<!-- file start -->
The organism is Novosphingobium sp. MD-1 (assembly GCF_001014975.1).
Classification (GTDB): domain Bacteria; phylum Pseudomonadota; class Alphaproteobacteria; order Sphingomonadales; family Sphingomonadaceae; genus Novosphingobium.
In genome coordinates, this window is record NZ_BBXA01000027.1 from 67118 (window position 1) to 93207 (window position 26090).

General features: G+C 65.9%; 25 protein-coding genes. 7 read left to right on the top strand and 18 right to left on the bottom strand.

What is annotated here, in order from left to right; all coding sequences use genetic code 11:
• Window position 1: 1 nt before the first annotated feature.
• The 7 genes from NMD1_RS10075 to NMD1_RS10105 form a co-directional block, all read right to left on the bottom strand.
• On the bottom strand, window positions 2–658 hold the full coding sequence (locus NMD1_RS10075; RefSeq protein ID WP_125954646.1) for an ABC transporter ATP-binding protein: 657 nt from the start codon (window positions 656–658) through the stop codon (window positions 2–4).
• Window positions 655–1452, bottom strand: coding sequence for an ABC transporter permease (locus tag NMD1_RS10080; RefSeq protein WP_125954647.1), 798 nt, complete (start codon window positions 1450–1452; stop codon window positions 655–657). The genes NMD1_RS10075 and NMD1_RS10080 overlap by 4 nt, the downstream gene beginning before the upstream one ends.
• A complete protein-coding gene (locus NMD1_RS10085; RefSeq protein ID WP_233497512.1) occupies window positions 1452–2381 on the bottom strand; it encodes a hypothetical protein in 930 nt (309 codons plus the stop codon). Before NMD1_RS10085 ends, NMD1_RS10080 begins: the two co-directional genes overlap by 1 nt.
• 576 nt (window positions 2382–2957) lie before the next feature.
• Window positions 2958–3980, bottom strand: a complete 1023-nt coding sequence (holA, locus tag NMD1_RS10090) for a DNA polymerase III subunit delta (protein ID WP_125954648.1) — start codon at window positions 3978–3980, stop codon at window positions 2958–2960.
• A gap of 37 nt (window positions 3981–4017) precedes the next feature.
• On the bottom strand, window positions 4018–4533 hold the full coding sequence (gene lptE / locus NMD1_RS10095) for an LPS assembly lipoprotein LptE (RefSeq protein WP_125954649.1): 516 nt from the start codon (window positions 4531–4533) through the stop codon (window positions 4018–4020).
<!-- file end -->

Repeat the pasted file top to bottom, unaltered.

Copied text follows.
The organism is Novosphingobium sp. MD-1 (assembly GCF_001014975.1).
Classification (GTDB): domain Bacteria; phylum Pseudomonadota; class Alphaproteobacteria; order Sphingomonadales; family Sphingomonadaceae; genus Novosphingobium.
In genome coordinates, this window is record NZ_BBXA01000027.1 from 67118 (window position 1) to 93207 (window position 26090).

General features: G+C 65.9%; 25 protein-coding genes. 7 read left to right on the top strand and 18 right to left on the bottom strand.

What is annotated here, in order from left to right; all coding sequences use genetic code 11:
• Window position 1: 1 nt before the first annotated feature.
• The 7 genes from NMD1_RS10075 to NMD1_RS10105 form a co-directional block, all read right to left on the bottom strand.
• On the bottom strand, window positions 2–658 hold the full coding sequence (locus NMD1_RS10075; RefSeq protein ID WP_125954646.1) for an ABC transporter ATP-binding protein: 657 nt from the start codon (window positions 656–658) through the stop codon (window positions 2–4).
• Window positions 655–1452, bottom strand: coding sequence for an ABC transporter permease (locus tag NMD1_RS10080; RefSeq protein WP_125954647.1), 798 nt, complete (start codon window positions 1450–1452; stop codon window positions 655–657). The genes NMD1_RS10075 and NMD1_RS10080 overlap by 4 nt, the downstream gene beginning before the upstream one ends.
• A complete protein-coding gene (locus NMD1_RS10085; RefSeq protein ID WP_233497512.1) occupies window positions 1452–2381 on the bottom strand; it encodes a hypothetical protein in 930 nt (309 codons plus the stop codon). Before NMD1_RS10085 ends, NMD1_RS10080 begins: the two co-directional genes overlap by 1 nt.
• 576 nt (window positions 2382–2957) lie before the next feature.
• Window positions 2958–3980, bottom strand: a complete 1023-nt coding sequence (holA, locus tag NMD1_RS10090) for a DNA polymerase III subunit delta (protein ID WP_125954648.1) — start codon at window positions 3978–3980, stop codon at window positions 2958–2960.
• A gap of 37 nt (window positions 3981–4017) precedes the next feature.
• On the bottom strand, window positions 4018–4533 hold the full coding sequence (gene lptE / locus NMD1_RS10095) for an LPS assembly lipoprotein LptE (RefSeq protein WP_125954649.1): 516 nt from the start codon (window positions 4531–4533) through the stop codon (window positions 4018–4020).